Articles Posted in Personal Injury

The California Court of Appeal recently upheld the trial court’s denial of a county’s motion for summary judgment in a California personal injury lawsuit involving the Government Code “natural condition immunity” claimed by San Mateo County after a 72-foot diseased tree fell on a sleeping child’s tent, causing catastrophic injuries.  The court analyzed whether the campground area had been improved, since that would defeat the natural condition immunity provided to the County by Government Code section 831.2.

Government Code section 831.2 is known as the “natural condition immunity.”  It states that neither a public entity nor a public employee may be held liable for injuries caused by natural conditions of unimproved public property.  The issue in this case was whether there were triable issues of fact regarding whether the property was “unimproved.”

The campground where the child was injured was in San Mateo County Memorial Park, owned by the County.  Over 499 wooded acres make up the park, with trails and campsites that have been cleared of trees. The campground was included in a “developed area” that the County inspected.

The California Court of Appeal recently addressed an appeal brought by a plaintiff who alleged his injuries were caused by a defective elevator.   Southern California injury lawyers understand that in cases like this, there may be legal claims against more than one defendant.  In this case, the plaintiff initially brought legal claims against multiple parties, including the manufacturer and the maintenance company for the elevator.

After stepping into an elevator at the CalTrans building in Los Angeles, the plaintiff in this personal injury case pressed the button for the first floor. According to the plaintiff, the elevator quickly dropped and then stopped between the first and second floors.  The plaintiff alleged he was thrown around and landed on his back in the elevator when it abruptly dropped.  The plaintiff claimed he suffered knee injuries due to the incident, and he brought legal claims against the elevator manufacturer and the maintenance company that services the elevator.

The plaintiff eventually dismissed his claims for product liability and negligence against the manufacturer, and the remaining defendant (the maintenance company) moved for summary judgment.  The trial court granted summary judgment, finding that the plaintiff had not met his burden of showing a material dispute of fact remained.

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California personal injury attorneys understand that individuals who participate in certain sports may place themselves at risk of injury. In a recent personal injury lawsuit, the plaintiff had alleged that the defendant’s negligent, reckless, or intentional misconduct harmed her.  She also alleged that the defendant had an animal with a dangerous propensity. The facts indicate that the plaintiff suffered injuries while endurance horseback riding, and the issue before the California appellate court was whether the plaintiff had assumed the risk inherent in horseback riding, which would bar her claim for recovery.  Additionally, the court examined whether the plaintiff had met her burden of showing there was a genuine issue of material fact regarding the defendant’s alleged recklessness.

Both the plaintiff and the defendant participated in an organized endurance horseback riding event, with approximately 50 other riders.  While stopped at a required checkpoint, the defendant’s horse struck the plaintiff while she was standing on the ground. She suffered injuries and brought this lawsuit against the defendant. After the trial court granted the defendant’s motion for summary judgment, she appealed.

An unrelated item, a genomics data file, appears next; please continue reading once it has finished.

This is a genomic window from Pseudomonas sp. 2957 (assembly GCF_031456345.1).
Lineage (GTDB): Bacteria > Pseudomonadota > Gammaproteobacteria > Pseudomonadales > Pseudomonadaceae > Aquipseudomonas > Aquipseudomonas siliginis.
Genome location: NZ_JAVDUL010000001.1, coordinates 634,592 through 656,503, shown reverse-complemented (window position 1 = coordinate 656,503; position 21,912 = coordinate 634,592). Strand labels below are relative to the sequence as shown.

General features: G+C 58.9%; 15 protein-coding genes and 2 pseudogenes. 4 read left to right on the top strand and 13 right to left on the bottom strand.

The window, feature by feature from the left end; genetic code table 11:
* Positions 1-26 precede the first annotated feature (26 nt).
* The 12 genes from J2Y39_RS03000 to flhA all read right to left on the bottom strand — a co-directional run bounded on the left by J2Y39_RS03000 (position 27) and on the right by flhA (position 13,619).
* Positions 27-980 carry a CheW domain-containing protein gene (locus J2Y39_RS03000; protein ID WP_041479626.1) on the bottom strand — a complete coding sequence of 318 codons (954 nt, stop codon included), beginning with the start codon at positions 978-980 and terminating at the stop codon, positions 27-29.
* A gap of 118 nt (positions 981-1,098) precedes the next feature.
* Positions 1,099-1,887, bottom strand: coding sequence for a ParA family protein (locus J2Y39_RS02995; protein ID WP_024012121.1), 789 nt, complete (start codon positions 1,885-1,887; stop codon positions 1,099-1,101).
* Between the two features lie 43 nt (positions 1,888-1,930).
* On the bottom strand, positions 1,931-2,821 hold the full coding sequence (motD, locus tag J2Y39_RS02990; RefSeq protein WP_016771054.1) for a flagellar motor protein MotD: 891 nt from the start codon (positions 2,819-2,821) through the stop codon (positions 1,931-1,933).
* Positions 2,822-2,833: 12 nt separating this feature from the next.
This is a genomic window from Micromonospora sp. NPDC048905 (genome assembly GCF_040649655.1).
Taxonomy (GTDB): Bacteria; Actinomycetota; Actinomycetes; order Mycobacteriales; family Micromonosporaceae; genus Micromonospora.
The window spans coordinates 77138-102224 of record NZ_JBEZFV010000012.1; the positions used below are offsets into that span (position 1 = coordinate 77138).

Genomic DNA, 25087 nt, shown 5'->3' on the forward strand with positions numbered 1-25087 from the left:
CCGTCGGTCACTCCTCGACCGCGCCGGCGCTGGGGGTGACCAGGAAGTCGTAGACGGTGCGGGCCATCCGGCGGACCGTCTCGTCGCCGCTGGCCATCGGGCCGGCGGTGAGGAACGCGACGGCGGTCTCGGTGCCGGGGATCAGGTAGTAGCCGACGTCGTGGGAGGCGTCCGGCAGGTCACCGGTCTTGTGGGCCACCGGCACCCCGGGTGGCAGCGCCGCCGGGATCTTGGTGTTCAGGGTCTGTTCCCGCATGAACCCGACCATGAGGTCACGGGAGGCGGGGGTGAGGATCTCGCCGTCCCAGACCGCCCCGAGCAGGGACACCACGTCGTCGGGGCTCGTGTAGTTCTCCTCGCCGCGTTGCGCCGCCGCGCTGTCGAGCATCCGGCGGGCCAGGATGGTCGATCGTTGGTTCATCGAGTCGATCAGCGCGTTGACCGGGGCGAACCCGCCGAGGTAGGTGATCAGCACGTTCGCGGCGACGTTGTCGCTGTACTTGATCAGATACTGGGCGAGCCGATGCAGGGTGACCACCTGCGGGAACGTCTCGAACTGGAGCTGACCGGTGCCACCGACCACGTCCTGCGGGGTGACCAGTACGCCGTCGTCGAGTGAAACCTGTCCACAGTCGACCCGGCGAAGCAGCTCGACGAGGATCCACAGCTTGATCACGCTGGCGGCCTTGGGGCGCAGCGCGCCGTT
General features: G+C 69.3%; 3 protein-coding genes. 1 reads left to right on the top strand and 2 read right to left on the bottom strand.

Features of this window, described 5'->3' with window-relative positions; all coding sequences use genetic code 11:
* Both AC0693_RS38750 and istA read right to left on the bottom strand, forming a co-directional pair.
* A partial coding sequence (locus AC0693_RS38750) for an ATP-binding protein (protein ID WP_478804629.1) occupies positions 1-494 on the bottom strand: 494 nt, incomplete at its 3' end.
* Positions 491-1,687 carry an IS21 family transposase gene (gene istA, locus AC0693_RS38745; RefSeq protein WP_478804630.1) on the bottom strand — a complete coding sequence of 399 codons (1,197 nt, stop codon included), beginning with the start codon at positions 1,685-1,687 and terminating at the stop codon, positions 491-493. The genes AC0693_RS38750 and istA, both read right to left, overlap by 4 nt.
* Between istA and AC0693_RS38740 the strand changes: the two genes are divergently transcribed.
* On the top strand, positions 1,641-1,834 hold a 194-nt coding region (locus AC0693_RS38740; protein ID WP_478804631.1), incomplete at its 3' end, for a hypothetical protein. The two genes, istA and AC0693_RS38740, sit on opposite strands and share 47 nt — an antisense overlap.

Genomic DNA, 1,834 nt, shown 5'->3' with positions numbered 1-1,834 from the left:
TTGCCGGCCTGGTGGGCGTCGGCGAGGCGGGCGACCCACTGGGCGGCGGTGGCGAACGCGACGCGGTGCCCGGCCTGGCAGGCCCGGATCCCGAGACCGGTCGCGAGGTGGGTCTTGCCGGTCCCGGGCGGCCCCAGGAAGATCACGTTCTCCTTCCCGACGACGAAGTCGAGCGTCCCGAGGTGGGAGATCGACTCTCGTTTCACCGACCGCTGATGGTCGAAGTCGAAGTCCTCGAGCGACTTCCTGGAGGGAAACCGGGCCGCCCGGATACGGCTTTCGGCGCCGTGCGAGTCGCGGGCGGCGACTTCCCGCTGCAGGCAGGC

On appeal, the court examined whether the defendant met the burden of persuasion that one or more elements of the plaintiff’s cause of action could not be established, or there was a complete defense to the cause of action. If the defendant meets their burden of production, showing that there is not a triable issue of material fact, the burden of production shifts to the plaintiff to show a remaining triable issue of fact.

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After suffering injuries in a fall while working in the defendants’ home, the plaintiff in a recent personal injury case before the California Court of Appeal brought causes of action for premises liability and negligence.  A lower court granted summary judgment in favor of the defendant homeowners, but the appellate court reversed, finding that triable issues of fact remained as to whether there had been a hidden dangerous condition the owners should have disclosed, and whether the parties involved in the lawsuit acted reasonably.

The defendants in this case hired a licensed contractor to paint their home, and the plaintiff was an employee of this contractor.  While moving a cabinet in an attic, on the second floor, the plaintiff stepped on a portion of the floor covered by a thin plastic sheet and fell 10 to 12 feet to the floor, suffering serious injuries.  While he believed he had stepped onto the floor, it was in fact a poorly constructed and concealed skylight, built into the floor.

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After suffering injuries when a water truck ran over her at a fire base camp, a plaintiff in a recent case before the California Court of Appeal brought a lawsuit against the Fire District and their employees. She alleged that her damages were caused by their negligence, a dangerous condition of public property, and their failure to warn. The lower court had held that the defendants were immune from liability, according to the firefighter’s rule, and on appeal, the court analyzed whether the defendants had waived their claim to immunity.

A fire broke out in the Plumas National Forest in September 2009, and a base camp was set up at Plumas County Fairgrounds.  The plaintiff worked as a Forest Service firefighter and slept in an area that had not been properly roped off and marked “no vehicles allowed.”  In the evening, a water truck servicing a nearby shower unit ran over the plaintiff, who was sleeping on the ground, and severely damaged her heart, lungs, and eyes.